When I was asked to write this post, I was really excited. I added it to my to-do list, and then rumination and self-doubt began their work on me.
Do I have a big idea? I’m not much of the big idea kind. Have I ever had a big idea in my life?
Okay, okay, call to action, I can do that, I’m an action kind of gal!
Wait a minute, who am I to call others to action? What could I possibly have done to earn the right to call on others to take action? There are so many amazing and smart people in Memphis, why should anyone listen to me?
But, I had committed it to my list, so it had to be done.
I took an hour to write one of the most flowery, free flow, ode to nothing and hit send! Then the wish for an UNsend button washed over me. Thankfully the response to that unfortunate piece of writing was handled with relative sensitivity. I asked for more time, you know, to ruminate and wrestle with more self-doubt!
I am sharing because I think many of us feel this way. And feeling like your voice doesn’t matter or isn’t valuable couldn’t be further from the truth. From the legendary voices of Martin Luther King and Ida B. Wells in the ongoing fight for civil rights and human decency, to the voices of a group of women that stopped an interstate and saved one of the most gorgeous parks in America, our voices change things.
Not every time. It will not always be successful. It will not always be comfortable. We all know that change isn’t easy and it isn’t always fast. The truth is that using our voices and expressing what we believe in and think is important is what creates change. As a lifelong Memphian that has moved a bit and always come back, I see change happening at an ever increasing rate. From education to our neighborhoods, great things are brewing, and it is time for all of us to speak up and be a part of what many are calling a pivotal time, a renaissance, for our city.
I’ve been thinking about the people whose voices have shaped our world. What if they had listened to the voice of self-doubt that told them they hadn’t earned the right to share their insights? How much less rich and colorful would our world be without their ideas?
So I came up with three simple steps to share your voice:
Step #1 – Just Do It!
Each of us is made up of a lifetime of unique experiences and thoughts and that is what makes sharing your personal story so valuable. The thing about sharing ideas is that they are like snowballs tossing down a mountainside. Once shared, they inspire more ideas, and then even more, picking up momentum and speed. A few people started speaking several years ago against the Zoo parking on the Greensward, then a guy climbs up a tree to take a photo of cars parked on the grass, another makes a t-shirt and some yard signs, and now, every weekend, throngs of people gather to enjoy our city park in record numbers, meet to share ideas for a solution, call their city officials, write opinion pieces, put signs in their yards, all forms of engaging with their community.
Step #2 – Discover Your Community!
If you are a long time Memphian, you may think you know all about Memphis. If you are new, hopefully you are enjoying getting to know your new city. The fact is I thought I knew my city too, until I met a whole slew of new people. And I learned that there are restaurants, social activities, small businesses, and some downright stellar people who are driven to make Memphis a better place in every neighborhood. It truly opens up a new experience of Memphis once you realize you haven’t experienced all it has to offer.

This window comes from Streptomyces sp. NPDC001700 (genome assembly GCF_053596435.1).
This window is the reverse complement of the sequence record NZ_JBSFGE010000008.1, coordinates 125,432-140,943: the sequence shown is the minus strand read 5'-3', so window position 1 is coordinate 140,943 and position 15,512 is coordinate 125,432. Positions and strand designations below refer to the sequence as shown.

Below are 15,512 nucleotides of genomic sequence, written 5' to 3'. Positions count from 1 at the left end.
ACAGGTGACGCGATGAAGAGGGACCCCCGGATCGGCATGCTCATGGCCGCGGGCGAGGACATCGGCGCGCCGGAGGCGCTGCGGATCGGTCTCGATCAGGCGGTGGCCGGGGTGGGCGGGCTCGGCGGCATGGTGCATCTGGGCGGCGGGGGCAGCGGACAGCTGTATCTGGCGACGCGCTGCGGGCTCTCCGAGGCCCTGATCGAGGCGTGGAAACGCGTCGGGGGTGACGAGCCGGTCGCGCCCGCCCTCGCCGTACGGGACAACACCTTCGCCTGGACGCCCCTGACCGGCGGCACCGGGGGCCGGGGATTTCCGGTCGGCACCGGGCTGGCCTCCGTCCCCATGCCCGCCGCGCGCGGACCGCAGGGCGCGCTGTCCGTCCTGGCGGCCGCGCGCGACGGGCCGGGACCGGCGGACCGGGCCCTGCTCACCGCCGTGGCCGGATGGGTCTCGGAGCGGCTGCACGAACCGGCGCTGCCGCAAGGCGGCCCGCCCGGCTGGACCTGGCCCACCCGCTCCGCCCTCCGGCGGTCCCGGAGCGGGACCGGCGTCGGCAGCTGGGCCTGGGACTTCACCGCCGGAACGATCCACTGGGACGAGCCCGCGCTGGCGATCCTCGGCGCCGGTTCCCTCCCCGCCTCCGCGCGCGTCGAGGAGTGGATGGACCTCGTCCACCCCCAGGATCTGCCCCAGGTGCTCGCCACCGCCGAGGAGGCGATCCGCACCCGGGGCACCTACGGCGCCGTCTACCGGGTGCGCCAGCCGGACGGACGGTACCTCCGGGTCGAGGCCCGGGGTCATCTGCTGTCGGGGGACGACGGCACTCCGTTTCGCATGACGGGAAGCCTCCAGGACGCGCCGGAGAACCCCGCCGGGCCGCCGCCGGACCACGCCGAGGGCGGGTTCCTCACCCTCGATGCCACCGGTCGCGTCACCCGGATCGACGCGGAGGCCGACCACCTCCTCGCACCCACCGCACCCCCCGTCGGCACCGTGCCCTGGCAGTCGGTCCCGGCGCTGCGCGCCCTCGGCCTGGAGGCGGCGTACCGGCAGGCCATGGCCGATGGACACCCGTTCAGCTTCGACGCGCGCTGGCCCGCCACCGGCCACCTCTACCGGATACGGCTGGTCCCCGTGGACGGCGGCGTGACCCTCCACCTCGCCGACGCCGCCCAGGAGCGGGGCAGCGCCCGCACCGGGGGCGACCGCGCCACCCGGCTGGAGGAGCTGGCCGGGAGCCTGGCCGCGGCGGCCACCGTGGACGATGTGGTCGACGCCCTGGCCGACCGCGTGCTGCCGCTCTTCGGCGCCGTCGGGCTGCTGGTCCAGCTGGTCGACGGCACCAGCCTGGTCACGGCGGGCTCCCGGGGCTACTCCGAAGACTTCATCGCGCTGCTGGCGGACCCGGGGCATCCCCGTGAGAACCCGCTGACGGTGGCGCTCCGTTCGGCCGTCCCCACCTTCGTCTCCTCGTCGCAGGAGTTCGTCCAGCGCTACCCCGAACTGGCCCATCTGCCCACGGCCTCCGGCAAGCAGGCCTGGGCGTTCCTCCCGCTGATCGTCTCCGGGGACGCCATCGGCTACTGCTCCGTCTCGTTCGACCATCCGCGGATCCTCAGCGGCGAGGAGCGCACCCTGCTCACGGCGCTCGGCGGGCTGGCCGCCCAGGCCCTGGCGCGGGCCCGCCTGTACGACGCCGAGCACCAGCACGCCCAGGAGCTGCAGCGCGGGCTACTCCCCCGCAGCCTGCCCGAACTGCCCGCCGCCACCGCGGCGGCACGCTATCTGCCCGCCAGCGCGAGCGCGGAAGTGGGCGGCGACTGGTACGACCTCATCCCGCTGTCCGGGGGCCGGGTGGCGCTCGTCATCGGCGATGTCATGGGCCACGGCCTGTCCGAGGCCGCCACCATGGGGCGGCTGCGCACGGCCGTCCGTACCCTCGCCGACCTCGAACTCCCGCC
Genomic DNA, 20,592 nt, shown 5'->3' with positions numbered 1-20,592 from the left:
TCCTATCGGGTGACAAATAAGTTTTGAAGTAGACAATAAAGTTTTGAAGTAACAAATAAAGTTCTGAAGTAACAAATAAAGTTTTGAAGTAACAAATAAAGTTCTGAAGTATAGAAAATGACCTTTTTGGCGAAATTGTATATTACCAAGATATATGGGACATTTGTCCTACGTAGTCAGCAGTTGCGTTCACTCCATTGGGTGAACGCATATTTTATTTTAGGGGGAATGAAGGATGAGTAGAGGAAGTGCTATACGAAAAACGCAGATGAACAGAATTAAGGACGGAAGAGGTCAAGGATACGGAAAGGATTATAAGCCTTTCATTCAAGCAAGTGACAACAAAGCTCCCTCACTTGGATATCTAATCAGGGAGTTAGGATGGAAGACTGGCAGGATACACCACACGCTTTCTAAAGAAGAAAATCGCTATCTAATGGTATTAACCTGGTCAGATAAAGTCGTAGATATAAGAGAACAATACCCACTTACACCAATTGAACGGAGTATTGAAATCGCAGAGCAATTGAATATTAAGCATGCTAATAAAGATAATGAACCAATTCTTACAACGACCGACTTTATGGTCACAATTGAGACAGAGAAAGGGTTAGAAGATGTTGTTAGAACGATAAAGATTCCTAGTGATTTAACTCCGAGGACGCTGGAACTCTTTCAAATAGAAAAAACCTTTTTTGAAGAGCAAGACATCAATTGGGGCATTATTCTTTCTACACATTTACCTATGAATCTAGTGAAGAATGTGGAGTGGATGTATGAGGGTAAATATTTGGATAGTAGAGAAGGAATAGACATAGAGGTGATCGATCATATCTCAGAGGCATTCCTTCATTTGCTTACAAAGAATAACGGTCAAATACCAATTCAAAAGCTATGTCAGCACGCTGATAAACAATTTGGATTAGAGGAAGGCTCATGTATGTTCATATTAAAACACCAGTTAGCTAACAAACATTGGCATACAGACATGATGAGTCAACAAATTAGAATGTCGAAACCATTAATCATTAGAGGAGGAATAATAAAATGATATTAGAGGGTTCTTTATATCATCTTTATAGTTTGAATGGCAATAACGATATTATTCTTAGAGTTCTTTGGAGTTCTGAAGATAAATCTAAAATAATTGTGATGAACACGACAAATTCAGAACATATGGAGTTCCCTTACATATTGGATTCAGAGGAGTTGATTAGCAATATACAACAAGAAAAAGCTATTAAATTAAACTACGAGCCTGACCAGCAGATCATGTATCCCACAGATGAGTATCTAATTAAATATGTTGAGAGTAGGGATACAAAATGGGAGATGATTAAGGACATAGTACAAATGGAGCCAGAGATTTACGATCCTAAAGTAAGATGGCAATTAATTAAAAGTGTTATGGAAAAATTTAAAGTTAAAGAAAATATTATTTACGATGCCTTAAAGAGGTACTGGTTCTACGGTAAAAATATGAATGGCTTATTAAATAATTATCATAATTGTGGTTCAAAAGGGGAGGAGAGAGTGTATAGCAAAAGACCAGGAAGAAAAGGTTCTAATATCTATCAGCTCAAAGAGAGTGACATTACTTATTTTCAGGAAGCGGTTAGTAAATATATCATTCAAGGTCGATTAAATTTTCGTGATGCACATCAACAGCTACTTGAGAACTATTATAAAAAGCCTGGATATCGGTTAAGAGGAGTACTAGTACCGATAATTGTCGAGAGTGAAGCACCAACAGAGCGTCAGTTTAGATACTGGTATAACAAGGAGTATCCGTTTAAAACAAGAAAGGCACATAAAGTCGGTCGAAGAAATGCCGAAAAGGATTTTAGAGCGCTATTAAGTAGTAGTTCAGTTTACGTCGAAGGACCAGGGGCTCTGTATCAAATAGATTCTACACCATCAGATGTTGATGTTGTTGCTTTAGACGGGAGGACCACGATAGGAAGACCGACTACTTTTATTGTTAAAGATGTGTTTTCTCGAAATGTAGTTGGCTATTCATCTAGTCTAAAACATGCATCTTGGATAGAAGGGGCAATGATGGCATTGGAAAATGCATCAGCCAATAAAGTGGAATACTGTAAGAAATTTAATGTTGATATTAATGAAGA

There are so many new things to explore, so many new people to meet. Get out and get to know your city. How? Meet people and talk to them about their favorite things and ask them to take you with them the next time they go. There are many, many communities that make up our city, and the more you get to know and visit the businesses and people, the more we are all connected. Connected people are happier, they feel more engaged, and they get involved in their community, creating change.
Step #3 – Connect and Engage!
Meeting new people is hard. Small talk is uncomfortable for everyone! Pick one thing that makes your heart flutter and find things to do that relate to it. We have thousands of ways to connect and engage with each other; non-profit organizations, churches, sports leagues, bars, festivals, and more. So walk up to someone, admit you are super nervous, but want to meet new people. Make a connection, and another, and another. Conversations and movements are happening all over this city. Find one and let your voice be heard!
The Sears Crosstown building’s journey to revitalization stands as a perfect metaphor. The inspiration of three Memphians, who started with an idea, sparked a conversation, created community meetings, and are pulling off one of the largest real estate redevelopments of our time. This story demonstrates that when community members engage and participate in the vision for a better future, change happens. A formerly abandoned building from a bygone era will now stand in our skyline as a reminder and model of community driven revitalization. I hope it will inspire you as it has me to share your voice, discover your community, and connect and engage.
Kym Alexander is a professional by day, wife to Justin, and Mommy to an amazing toddler, Lila, on nights and weekends. Always seeking to connect with others who inspire her and to our city in productive ways, she’s excited about what she sees as a Memphis Renaissance beginning to take place. Wanderlust led her to other places, but the call of home always brought her back to Memphis. Kym works at The Juice Plus+ Company as the Manager of Tower Garden Projects.